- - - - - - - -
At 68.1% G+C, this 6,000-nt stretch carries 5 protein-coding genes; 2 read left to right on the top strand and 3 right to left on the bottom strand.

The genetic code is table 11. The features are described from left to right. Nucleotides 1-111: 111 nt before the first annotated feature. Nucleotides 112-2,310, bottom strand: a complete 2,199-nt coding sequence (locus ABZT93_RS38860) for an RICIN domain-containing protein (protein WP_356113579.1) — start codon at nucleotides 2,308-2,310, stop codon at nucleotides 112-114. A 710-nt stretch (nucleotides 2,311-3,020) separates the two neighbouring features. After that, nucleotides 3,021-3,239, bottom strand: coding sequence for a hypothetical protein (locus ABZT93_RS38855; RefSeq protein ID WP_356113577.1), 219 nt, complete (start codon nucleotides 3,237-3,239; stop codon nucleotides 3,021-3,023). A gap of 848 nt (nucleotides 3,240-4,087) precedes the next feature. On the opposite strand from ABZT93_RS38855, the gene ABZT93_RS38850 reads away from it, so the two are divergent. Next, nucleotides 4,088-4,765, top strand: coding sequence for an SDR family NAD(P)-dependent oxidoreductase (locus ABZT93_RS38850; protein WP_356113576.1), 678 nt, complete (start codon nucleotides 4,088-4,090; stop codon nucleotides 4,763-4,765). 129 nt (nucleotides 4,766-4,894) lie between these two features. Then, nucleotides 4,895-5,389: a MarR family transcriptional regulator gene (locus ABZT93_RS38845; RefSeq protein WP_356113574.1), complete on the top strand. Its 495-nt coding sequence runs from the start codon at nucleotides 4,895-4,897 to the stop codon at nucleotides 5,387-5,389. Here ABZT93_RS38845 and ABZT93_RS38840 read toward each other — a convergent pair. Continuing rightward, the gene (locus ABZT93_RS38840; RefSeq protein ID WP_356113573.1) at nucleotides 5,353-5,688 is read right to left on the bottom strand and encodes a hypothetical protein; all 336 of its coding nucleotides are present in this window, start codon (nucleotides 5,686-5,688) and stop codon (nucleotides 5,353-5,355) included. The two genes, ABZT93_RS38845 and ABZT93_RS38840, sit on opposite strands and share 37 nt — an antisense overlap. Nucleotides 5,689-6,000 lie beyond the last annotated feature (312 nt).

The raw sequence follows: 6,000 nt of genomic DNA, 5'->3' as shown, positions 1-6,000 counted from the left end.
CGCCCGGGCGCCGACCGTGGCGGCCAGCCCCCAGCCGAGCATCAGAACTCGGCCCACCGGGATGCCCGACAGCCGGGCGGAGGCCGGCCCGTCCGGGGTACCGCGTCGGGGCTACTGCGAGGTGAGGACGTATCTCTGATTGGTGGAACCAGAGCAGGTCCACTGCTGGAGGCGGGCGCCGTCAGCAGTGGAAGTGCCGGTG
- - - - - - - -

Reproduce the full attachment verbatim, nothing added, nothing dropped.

At 68.1% G+C, this 6,000-nt stretch carries 5 protein-coding genes; 2 read left to right on the top strand and 3 right to left on the bottom strand.

The genetic code is table 11. The features are described from left to right. Nucleotides 1-111: 111 nt before the first annotated feature. Nucleotides 112-2,310, bottom strand: a complete 2,199-nt coding sequence (locus ABZT93_RS38860) for an RICIN domain-containing protein (protein WP_356113579.1) — start codon at nucleotides 2,308-2,310, stop codon at nucleotides 112-114. A 710-nt stretch (nucleotides 2,311-3,020) separates the two neighbouring features. After that, nucleotides 3,021-3,239, bottom strand: coding sequence for a hypothetical protein (locus ABZT93_RS38855; RefSeq protein ID WP_356113577.1), 219 nt, complete (start codon nucleotides 3,237-3,239; stop codon nucleotides 3,021-3,023). A gap of 848 nt (nucleotides 3,240-4,087) precedes the next feature. On the opposite strand from ABZT93_RS38855, the gene ABZT93_RS38850 reads away from it, so the two are divergent. Next, nucleotides 4,088-4,765, top strand: coding sequence for an SDR family NAD(P)-dependent oxidoreductase (locus ABZT93_RS38850; protein WP_356113576.1), 678 nt, complete (start codon nucleotides 4,088-4,090; stop codon nucleotides 4,763-4,765). 129 nt (nucleotides 4,766-4,894) lie between these two features. Then, nucleotides 4,895-5,389: a MarR family transcriptional regulator gene (locus ABZT93_RS38845; RefSeq protein WP_356113574.1), complete on the top strand. Its 495-nt coding sequence runs from the start codon at nucleotides 4,895-4,897 to the stop codon at nucleotides 5,387-5,389. Here ABZT93_RS38845 and ABZT93_RS38840 read toward each other — a convergent pair. Continuing rightward, the gene (locus ABZT93_RS38840; RefSeq protein ID WP_356113573.1) at nucleotides 5,353-5,688 is read right to left on the bottom strand and encodes a hypothetical protein; all 336 of its coding nucleotides are present in this window, start codon (nucleotides 5,686-5,688) and stop codon (nucleotides 5,353-5,355) included. The two genes, ABZT93_RS38845 and ABZT93_RS38840, sit on opposite strands and share 37 nt — an antisense overlap. Nucleotides 5,689-6,000 lie beyond the last annotated feature (312 nt).

The raw sequence follows: 6,000 nt of genomic DNA, 5'->3' as shown, positions 1-6,000 counted from the left end.
CGCCCGGGCGCCGACCGTGGCGGCCAGCCCCCAGCCGAGCATCAGAACTCGGCCCACCGGGATGCCCGACAGCCGGGCGGAGGCCGGCCCGTCCGGGGTACCGCGTCGGGGCTACTGCGAGGTGAGGACGTATCTCTGATTGGTGGAACCAGAGCAGGTCCACTGCTGGAGGCGGGCGCCGTCAGCAGTGGAAGTGCCGGTG